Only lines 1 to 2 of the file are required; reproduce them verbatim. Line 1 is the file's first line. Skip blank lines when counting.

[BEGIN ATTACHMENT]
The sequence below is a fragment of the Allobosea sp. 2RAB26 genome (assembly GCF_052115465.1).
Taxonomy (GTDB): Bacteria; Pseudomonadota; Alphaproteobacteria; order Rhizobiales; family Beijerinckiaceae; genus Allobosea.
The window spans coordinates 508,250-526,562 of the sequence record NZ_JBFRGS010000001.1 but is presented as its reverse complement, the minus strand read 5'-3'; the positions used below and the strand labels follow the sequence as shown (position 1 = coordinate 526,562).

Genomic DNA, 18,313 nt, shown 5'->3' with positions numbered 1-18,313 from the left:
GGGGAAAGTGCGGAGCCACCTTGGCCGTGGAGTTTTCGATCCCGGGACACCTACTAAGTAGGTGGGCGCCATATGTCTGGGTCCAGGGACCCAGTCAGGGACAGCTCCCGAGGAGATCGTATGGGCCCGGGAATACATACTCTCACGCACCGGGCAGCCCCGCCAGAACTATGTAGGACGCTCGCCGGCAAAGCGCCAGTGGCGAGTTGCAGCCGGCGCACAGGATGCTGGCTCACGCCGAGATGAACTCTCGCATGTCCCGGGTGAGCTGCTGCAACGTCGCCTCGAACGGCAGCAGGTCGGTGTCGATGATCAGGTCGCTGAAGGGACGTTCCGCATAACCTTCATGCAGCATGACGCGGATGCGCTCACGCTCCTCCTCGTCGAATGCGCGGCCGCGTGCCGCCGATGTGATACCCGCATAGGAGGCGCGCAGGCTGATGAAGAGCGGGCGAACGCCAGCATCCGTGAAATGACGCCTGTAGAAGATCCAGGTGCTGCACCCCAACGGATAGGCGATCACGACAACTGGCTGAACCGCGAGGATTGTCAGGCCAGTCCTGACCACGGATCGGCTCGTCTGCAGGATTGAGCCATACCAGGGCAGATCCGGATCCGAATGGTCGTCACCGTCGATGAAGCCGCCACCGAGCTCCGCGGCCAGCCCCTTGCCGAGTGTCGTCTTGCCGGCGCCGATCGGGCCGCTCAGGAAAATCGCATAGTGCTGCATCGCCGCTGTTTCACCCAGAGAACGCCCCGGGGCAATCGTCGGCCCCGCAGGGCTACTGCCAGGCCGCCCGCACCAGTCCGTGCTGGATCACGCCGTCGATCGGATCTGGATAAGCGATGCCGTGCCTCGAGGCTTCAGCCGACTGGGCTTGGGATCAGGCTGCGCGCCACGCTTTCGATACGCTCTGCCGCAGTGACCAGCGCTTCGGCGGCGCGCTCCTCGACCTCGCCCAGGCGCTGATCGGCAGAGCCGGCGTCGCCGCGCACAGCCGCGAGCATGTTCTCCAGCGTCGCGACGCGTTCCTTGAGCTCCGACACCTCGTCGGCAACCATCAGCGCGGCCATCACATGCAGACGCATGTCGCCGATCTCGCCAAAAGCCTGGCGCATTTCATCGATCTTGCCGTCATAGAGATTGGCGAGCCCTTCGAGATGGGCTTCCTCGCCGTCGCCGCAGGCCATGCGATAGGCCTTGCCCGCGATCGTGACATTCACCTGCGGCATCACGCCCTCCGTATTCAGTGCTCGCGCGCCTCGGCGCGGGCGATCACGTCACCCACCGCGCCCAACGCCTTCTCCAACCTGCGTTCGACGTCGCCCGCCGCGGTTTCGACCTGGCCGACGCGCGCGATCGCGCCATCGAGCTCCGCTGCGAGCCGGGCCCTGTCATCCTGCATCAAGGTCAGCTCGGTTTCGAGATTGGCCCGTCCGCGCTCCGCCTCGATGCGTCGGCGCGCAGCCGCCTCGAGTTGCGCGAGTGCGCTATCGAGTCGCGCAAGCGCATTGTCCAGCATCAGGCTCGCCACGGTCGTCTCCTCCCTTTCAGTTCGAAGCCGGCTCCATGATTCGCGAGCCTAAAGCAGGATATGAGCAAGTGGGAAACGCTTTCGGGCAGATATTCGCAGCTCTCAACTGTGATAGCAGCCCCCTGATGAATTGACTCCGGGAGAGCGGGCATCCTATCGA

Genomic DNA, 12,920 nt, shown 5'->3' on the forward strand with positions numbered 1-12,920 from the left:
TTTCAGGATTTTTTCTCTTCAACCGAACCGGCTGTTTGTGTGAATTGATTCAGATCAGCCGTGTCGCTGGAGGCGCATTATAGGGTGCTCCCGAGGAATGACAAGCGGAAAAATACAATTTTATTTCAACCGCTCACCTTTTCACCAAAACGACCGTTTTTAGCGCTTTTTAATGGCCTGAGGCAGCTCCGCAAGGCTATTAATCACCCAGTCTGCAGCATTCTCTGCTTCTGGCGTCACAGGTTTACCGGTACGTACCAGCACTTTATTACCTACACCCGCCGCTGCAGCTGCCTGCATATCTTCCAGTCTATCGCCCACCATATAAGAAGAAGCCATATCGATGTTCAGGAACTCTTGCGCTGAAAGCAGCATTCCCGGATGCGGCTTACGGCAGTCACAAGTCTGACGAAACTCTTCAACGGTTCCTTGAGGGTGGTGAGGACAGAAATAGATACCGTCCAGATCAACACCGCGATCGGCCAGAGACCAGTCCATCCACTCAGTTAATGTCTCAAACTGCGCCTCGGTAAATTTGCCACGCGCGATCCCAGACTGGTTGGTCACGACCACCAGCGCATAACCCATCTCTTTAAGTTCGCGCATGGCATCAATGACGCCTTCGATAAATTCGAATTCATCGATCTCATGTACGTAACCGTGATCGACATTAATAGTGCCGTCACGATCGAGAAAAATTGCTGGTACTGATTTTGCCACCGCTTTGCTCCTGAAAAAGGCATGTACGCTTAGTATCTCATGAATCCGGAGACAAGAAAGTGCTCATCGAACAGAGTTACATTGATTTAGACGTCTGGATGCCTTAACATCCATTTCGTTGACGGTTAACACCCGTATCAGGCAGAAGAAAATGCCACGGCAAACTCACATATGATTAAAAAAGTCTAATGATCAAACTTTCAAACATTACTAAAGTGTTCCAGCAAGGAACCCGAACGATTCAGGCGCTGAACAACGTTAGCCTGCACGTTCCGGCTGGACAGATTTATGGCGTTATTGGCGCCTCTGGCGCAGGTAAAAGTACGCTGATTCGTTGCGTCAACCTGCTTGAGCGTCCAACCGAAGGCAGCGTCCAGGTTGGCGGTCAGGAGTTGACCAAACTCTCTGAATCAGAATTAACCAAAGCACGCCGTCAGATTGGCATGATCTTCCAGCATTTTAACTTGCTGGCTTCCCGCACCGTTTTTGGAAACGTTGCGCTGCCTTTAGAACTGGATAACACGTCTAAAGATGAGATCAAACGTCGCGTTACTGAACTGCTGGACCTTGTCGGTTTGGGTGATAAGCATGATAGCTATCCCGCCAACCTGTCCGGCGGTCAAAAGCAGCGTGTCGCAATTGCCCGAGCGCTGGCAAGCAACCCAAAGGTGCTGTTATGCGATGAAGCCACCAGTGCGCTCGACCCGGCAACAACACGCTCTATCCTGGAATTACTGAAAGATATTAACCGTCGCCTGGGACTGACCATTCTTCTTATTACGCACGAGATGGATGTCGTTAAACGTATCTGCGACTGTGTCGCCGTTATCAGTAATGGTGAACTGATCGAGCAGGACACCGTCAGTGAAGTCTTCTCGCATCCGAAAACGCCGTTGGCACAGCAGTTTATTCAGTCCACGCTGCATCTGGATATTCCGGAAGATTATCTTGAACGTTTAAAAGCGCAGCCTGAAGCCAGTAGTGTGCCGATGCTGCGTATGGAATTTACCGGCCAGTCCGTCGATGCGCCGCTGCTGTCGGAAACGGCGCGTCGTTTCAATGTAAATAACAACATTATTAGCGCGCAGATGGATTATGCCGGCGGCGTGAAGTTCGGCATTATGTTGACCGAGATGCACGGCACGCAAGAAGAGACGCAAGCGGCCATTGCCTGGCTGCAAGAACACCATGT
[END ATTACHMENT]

The sequence below is a fragment of the Allobosea sp. 2RAB26 genome (assembly GCF_052115465.1).
Taxonomy (GTDB): Bacteria; Pseudomonadota; Alphaproteobacteria; order Rhizobiales; family Beijerinckiaceae; genus Allobosea.